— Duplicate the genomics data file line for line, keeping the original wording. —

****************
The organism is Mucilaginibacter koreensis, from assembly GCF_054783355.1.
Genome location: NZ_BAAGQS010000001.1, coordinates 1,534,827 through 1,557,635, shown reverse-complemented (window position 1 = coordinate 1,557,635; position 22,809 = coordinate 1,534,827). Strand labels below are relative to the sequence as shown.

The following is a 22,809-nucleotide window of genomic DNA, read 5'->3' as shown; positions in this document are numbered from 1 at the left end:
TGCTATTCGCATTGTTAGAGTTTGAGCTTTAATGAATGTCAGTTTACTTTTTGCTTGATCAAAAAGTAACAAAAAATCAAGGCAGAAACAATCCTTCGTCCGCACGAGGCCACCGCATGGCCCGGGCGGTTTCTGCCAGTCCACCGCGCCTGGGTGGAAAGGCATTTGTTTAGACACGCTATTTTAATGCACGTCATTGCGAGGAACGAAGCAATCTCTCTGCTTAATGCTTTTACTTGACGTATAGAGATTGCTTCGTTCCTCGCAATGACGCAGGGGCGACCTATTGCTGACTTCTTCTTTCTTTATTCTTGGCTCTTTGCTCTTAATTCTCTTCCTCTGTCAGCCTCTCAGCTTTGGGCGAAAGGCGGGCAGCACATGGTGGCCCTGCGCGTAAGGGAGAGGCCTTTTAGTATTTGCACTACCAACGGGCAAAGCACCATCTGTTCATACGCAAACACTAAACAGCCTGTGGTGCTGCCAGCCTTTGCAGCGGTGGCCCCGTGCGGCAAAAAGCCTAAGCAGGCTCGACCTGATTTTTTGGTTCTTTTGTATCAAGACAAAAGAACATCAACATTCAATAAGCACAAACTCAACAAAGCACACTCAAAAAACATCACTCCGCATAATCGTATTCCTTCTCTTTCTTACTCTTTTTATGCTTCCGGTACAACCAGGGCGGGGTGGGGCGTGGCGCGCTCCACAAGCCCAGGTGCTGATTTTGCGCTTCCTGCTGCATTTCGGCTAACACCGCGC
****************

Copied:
The organism is Mucilaginibacter koreensis, from assembly GCF_054783355.1.
Genome location: NZ_BAAGQS010000001.1, coordinates 1,534,827 through 1,557,635, shown reverse-complemented (window position 1 = coordinate 1,557,635; position 22,809 = coordinate 1,534,827). Strand labels below are relative to the sequence as shown.

The following is a 22,809-nucleotide window of genomic DNA, read 5'->3' as shown; positions in this document are numbered from 1 at the left end:
TGCTATTCGCATTGTTAGAGTTTGAGCTTTAATGAATGTCAGTTTACTTTTTGCTTGATCAAAAAGTAACAAAAAATCAAGGCAGAAACAATCCTTCGTCCGCACGAGGCCACCGCATGGCCCGGGCGGTTTCTGCCAGTCCACCGCGCCTGGGTGGAAAGGCATTTGTTTAGACACGCTATTTTAATGCACGTCATTGCGAGGAACGAAGCAATCTCTCTGCTTAATGCTTTTACTTGACGTATAGAGATTGCTTCGTTCCTCGCAATGACGCAGGGGCGACCTATTGCTGACTTCTTCTTTCTTTATTCTTGGCTCTTTGCTCTTAATTCTCTTCCTCTGTCAGCCTCTCAGCTTTGGGCGAAAGGCGGGCAGCACATGGTGGCCCTGCGCGTAAGGGAGAGGCCTTTTAGTATTTGCACTACCAACGGGCAAAGCACCATCTGTTCATACGCAAACACTAAACAGCCTGTGGTGCTGCCAGCCTTTGCAGCGGTGGCCCCGTGCGGCAAAAAGCCTAAGCAGGCTCGACCTGATTTTTTGGTTCTTTTGTATCAAGACAAAAGAACATCAACATTCAATAAGCACAAACTCAACAAAGCACACTCAAAAAACATCACTCCGCATAATCGTATTCCTTCTCTTTCTTACTCTTTTTATGCTTCCGGTACAACCAGGGCGGGGTGGGGCGTGGCGCGCTCCACAAGCCCAGGTGCTGATTTTGCGCTTCCTGCTGCATTTCGGCTAACACCGCGC